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Hunting with guns is included on a list of sports, pursuits and outdoor activities where groups of up to 30 people are allowed to gather, despite the introduction of the new restrictions.

It is understood the exemption was granted after the Cabinet Office’s special Covid-19 Operations ministerial committee organised a meeting to specifically discuss hunting and shooting.

Will there be an exception at Christmas? 

Boris Johnson confirmed on December 16, that plans to allow families to meet this Christmas will still go ahead, but has urged people to “exercise extreme caution” as they celebrate Christmas amid fears about the spread of coronavirus.

Michael Gove met virtually with the leaders of the devolved administrations on December 15 to discuss the four-nation ‘Christmas bubble’ plan, amid growing pressure to scrap household mixing over the festive period. 

The meeting comes after two British medical journals urged the Government to reverse the “rash” five-day Christmas break, or face a surge in hospital admissions.

Those talks have led to an agreement amongst the four nations to continue with the plan, but with a stronger message warning people of the dangers.

Mr Johnson told MPs at Prime Minister’s Questions there was “unanimous agreement” across the four nations “that we should proceed in principle with the existing regulations”.

“We don’t want to criminalise people’s long-made plans,” he said.

“But we do think it’s absolutely vital that people should – at this very, very tricky time – exercise a high degree of personal responsibility, especially when they come into contact with elderly people, and avoid contact with elderly people wherever possible.”

The current rules, agreed by ministers, are a UK-wide plan to allow three households to mix for five days between December 23 and 27, subject to a vote in parliament and each of the devolved administrations.

Northern Ireland has negotiated a seven-day suspension of the rules to allow for people who need to catch flights or ferries to the mainland. It will run from December 22 to 28.

However, Wales has set a two household limit for mixing during Christmas, which will be made into law, the Welsh Government has confirmed.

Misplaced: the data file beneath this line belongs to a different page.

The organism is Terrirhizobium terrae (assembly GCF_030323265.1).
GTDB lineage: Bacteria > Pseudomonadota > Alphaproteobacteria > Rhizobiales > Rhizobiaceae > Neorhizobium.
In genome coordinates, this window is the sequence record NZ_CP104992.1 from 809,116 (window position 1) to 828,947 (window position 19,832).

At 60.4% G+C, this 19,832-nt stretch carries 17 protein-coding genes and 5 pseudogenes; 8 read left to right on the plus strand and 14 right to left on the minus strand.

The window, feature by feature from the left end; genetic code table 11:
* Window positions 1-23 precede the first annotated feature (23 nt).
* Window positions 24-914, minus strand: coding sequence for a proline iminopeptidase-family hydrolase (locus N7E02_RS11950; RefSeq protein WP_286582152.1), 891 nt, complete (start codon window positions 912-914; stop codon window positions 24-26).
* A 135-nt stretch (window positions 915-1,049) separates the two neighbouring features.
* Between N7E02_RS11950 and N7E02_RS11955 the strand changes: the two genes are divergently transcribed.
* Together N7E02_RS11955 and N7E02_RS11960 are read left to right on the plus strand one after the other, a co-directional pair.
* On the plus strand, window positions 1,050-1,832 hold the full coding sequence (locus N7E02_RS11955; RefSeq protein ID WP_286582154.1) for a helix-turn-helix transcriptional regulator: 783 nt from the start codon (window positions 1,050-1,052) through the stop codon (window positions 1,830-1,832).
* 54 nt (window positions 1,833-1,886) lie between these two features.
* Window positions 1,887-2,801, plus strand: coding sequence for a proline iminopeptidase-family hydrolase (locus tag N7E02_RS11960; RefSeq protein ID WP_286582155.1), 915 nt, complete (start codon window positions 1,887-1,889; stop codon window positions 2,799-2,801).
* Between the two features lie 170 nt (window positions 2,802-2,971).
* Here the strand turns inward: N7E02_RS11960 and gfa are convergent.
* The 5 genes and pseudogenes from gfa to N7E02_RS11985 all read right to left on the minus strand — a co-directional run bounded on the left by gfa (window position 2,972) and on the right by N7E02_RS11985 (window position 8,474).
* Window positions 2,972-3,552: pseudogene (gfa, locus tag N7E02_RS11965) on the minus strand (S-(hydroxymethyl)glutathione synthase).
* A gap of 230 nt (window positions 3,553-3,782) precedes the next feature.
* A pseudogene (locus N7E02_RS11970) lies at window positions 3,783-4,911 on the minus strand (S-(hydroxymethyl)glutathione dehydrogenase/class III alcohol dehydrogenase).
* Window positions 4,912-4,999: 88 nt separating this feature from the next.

This news comes only hours after the First Minister stated that lowering the number of homes that can form a Christmas bubble from three to two was guidance rather than a requirement.

Families must decide on their extended bubbles in advance and will not be able to mix with anyone from outside that bubble during the festive break. Rules on who you can meet in pubs, bars and restaurants over the Christmas period will not change from the current tier restrictions.  

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Will I be punished for breaking the rules?

The Government hopes the new rules will be more simple for people to understand. It will also make it easier for the police to break up large gatherings.

Failure to stick to the new rules could mean a £200 fine, which will double with every subsequent offence up to £3,200.

What are the rules in other parts of the UK?

Different rules apply to social gatherings elsewhere in the UK.

Scotland is currently working with a five level system. The 11 regions which were placed in Level 4 at the start of the new system, which included Glasgow, have moved down to Level 3, with non-essential shops and businesses being allowed to open again. This includes pubs, bars and restaurants, although rules vary for each level. 

Northern Ireland ended its circuit breaker lockdown on December 10, with non-essential shops as well as hospitality venues (excluding pubs which do not serve food) being allowed to open their doors. The decision to impose the circuit breaker was put in place following the news that three intensive care units in the country were full at the end of November. 

In Wales, tighter Covid restrictions began on December 4 as a rise in Coronavirus cases was recorded. Pubs, bars and restaurants will have to close from 6pm and mst not serve alcohol at any time. The Welsh government announced detail of a four-tier traffic light system on December 11, stating that the country will enter Tier 4 from December 28, if there is no decrease in cases in the country, resulting in a full lockdown. The full coronavirus control plan will be announced and voted on in the week of December 14. 

How can we socialise safely?

A campaign was launched to encourage people to help stop the spread of coronavirus because people are more likely to socialise indoors during autumn and the winter.

The Hands Face Space campaign urges people to ensure they wash their hands, use a mask where appropriate and stay at least two metres apart – or one metre with a face covering or other precautions.

The campaign states that these are the three most effective ways the public can contain the spread of the virus.


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Source References: The Telegraph